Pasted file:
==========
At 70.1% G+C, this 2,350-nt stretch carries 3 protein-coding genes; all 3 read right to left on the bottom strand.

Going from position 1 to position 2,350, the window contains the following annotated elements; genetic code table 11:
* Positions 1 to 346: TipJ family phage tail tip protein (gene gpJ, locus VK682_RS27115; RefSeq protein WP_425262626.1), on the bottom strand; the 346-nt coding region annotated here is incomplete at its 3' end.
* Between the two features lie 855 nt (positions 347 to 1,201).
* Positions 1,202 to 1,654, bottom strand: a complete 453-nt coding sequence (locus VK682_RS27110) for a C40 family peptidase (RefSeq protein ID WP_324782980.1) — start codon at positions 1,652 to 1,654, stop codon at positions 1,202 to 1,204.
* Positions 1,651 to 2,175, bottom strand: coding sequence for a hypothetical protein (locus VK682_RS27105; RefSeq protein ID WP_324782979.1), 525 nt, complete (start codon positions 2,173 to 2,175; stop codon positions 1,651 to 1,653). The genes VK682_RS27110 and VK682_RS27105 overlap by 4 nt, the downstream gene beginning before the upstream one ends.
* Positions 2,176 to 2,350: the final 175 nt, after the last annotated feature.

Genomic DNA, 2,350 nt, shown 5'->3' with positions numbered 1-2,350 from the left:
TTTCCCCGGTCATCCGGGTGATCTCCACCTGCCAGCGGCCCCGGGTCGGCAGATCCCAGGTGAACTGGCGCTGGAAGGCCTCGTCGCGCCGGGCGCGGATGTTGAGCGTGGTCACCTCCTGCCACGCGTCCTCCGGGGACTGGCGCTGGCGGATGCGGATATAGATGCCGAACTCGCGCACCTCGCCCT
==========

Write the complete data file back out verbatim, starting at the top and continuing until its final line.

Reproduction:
At 70.1% G+C, this 2,350-nt stretch carries 3 protein-coding genes; all 3 read right to left on the bottom strand.

Going from position 1 to position 2,350, the window contains the following annotated elements; genetic code table 11:
* Positions 1 to 346: TipJ family phage tail tip protein (gene gpJ, locus VK682_RS27115; RefSeq protein WP_425262626.1), on the bottom strand; the 346-nt coding region annotated here is incomplete at its 3' end.
* Between the two features lie 855 nt (positions 347 to 1,201).
* Positions 1,202 to 1,654, bottom strand: a complete 453-nt coding sequence (locus VK682_RS27110) for a C40 family peptidase (RefSeq protein ID WP_324782980.1) — start codon at positions 1,652 to 1,654, stop codon at positions 1,202 to 1,204.
* Positions 1,651 to 2,175, bottom strand: coding sequence for a hypothetical protein (locus VK682_RS27105; RefSeq protein ID WP_324782979.1), 525 nt, complete (start codon positions 2,173 to 2,175; stop codon positions 1,651 to 1,653). The genes VK682_RS27110 and VK682_RS27105 overlap by 4 nt, the downstream gene beginning before the upstream one ends.
* Positions 2,176 to 2,350: the final 175 nt, after the last annotated feature.

Genomic DNA, 2,350 nt, shown 5'->3' with positions numbered 1-2,350 from the left:
TTTCCCCGGTCATCCGGGTGATCTCCACCTGCCAGCGGCCCCGGGTCGGCAGATCCCAGGTGAACTGGCGCTGGAAGGCCTCGTCGCGCCGGGCGCGGATGTTGAGCGTGGTCACCTCCTGCCACGCGTCCTCCGGGGACTGGCGCTGGCGGATGCGGATATAGATGCCGAACTCGCGCACCTCGCCCT